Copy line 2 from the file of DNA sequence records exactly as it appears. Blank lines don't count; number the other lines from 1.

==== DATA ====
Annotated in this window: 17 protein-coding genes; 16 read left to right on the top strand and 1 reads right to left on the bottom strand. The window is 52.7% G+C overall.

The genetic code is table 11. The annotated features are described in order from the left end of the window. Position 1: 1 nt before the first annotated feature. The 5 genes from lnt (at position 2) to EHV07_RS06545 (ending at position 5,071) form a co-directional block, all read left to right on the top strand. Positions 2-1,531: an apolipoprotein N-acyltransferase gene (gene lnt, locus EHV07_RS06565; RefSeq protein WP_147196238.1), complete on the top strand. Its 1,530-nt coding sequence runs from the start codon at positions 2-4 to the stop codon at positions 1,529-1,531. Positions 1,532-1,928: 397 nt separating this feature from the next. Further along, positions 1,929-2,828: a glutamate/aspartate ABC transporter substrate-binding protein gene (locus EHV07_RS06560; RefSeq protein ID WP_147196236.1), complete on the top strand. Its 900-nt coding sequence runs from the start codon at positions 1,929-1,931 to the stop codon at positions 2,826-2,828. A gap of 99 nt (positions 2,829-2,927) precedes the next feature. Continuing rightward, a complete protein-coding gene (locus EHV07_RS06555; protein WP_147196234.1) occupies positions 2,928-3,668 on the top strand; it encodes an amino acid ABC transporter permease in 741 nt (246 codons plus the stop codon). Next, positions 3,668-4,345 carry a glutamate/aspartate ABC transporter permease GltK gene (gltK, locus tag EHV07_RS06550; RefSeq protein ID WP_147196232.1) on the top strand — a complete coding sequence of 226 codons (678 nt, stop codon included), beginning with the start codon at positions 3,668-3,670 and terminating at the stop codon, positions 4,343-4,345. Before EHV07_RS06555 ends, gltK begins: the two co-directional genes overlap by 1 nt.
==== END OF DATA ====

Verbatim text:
The genetic code is table 11. The annotated features are described in order from the left end of the window. Position 1: 1 nt before the first annotated feature. The 5 genes from lnt (at position 2) to EHV07_RS06545 (ending at position 5,071) form a co-directional block, all read left to right on the top strand. Positions 2-1,531: an apolipoprotein N-acyltransferase gene (gene lnt, locus EHV07_RS06565; RefSeq protein WP_147196238.1), complete on the top strand. Its 1,530-nt coding sequence runs from the start codon at positions 2-4 to the stop codon at positions 1,529-1,531. Positions 1,532-1,928: 397 nt separating this feature from the next. Further along, positions 1,929-2,828: a glutamate/aspartate ABC transporter substrate-binding protein gene (locus EHV07_RS06560; RefSeq protein ID WP_147196236.1), complete on the top strand. Its 900-nt coding sequence runs from the start codon at positions 1,929-1,931 to the stop codon at positions 2,826-2,828. A gap of 99 nt (positions 2,829-2,927) precedes the next feature. Continuing rightward, a complete protein-coding gene (locus EHV07_RS06555; protein WP_147196234.1) occupies positions 2,928-3,668 on the top strand; it encodes an amino acid ABC transporter permease in 741 nt (246 codons plus the stop codon). Next, positions 3,668-4,345 carry a glutamate/aspartate ABC transporter permease GltK gene (gltK, locus tag EHV07_RS06550; RefSeq protein ID WP_147196232.1) on the top strand — a complete coding sequence of 226 codons (678 nt, stop codon included), beginning with the start codon at positions 3,668-3,670 and terminating at the stop codon, positions 4,343-4,345. Before EHV07_RS06555 ends, gltK begins: the two co-directional genes overlap by 1 nt.